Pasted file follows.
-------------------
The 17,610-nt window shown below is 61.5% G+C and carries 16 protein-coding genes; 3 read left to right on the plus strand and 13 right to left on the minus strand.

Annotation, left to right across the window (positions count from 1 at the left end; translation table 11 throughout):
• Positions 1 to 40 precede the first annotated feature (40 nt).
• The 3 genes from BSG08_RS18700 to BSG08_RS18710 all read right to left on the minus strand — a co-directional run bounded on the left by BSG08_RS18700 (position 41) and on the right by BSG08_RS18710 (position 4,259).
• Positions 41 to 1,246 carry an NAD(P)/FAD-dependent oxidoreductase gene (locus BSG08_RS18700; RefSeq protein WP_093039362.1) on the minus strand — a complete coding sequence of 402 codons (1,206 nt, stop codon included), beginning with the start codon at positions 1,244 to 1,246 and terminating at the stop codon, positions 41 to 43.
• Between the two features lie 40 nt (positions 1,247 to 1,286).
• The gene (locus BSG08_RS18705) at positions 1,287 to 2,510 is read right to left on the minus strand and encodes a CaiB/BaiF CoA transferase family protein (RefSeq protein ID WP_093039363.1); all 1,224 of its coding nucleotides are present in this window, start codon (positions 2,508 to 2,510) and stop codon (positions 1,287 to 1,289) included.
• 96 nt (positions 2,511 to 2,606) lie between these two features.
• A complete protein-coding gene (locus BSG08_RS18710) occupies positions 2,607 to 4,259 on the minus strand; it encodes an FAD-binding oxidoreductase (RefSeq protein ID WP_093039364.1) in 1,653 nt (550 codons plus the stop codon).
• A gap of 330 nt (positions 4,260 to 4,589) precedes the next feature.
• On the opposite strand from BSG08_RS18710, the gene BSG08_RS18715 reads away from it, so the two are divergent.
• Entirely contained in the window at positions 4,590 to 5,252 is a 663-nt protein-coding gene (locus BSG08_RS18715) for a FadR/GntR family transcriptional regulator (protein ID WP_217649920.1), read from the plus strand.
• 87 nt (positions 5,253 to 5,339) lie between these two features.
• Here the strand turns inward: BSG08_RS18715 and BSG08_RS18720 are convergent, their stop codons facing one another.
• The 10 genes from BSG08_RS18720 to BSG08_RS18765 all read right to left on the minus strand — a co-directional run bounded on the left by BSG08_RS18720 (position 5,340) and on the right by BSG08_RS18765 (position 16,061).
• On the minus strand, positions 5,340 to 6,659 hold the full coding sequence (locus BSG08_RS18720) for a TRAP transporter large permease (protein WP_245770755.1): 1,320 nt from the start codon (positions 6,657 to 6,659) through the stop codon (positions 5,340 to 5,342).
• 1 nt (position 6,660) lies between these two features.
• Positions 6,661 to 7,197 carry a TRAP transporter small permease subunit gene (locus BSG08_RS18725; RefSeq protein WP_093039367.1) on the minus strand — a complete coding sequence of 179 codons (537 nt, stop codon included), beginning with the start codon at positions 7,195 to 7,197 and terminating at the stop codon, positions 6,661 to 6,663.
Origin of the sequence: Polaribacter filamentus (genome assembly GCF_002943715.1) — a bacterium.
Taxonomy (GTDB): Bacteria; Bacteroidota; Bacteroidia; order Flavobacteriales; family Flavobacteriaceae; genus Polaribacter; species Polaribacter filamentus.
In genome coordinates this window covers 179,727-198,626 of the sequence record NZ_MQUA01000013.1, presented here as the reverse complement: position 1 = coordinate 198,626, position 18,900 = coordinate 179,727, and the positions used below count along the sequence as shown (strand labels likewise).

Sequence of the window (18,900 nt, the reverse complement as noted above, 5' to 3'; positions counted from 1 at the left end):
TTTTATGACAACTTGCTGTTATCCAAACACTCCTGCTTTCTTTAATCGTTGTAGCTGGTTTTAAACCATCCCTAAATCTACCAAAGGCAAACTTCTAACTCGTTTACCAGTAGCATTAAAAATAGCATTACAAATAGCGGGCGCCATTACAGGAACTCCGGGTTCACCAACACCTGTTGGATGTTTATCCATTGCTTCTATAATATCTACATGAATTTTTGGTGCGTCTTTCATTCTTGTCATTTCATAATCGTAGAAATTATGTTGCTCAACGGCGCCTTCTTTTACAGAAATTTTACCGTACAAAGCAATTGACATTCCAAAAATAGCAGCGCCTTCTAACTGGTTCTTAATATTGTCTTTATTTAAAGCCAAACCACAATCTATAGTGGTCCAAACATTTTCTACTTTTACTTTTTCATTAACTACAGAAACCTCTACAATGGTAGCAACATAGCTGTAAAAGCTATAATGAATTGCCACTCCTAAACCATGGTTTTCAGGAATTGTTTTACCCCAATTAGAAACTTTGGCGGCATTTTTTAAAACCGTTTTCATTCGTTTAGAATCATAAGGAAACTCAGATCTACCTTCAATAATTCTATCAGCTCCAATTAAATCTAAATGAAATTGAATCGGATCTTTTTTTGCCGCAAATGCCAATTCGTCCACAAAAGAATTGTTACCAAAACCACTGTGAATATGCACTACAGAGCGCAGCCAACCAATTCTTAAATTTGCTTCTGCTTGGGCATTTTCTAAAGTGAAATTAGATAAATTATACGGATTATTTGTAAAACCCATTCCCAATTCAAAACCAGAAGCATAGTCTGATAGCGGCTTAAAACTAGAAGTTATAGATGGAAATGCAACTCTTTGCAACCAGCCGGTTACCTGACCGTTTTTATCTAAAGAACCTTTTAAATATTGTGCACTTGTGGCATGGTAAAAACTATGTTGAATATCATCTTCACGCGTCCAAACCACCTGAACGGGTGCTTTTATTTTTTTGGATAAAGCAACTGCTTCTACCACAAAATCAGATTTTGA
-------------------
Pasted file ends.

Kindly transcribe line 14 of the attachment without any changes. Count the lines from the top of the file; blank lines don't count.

• Here the strand turns inward: BSG08_RS18715 and BSG08_RS18720 are convergent, their stop codons facing one another.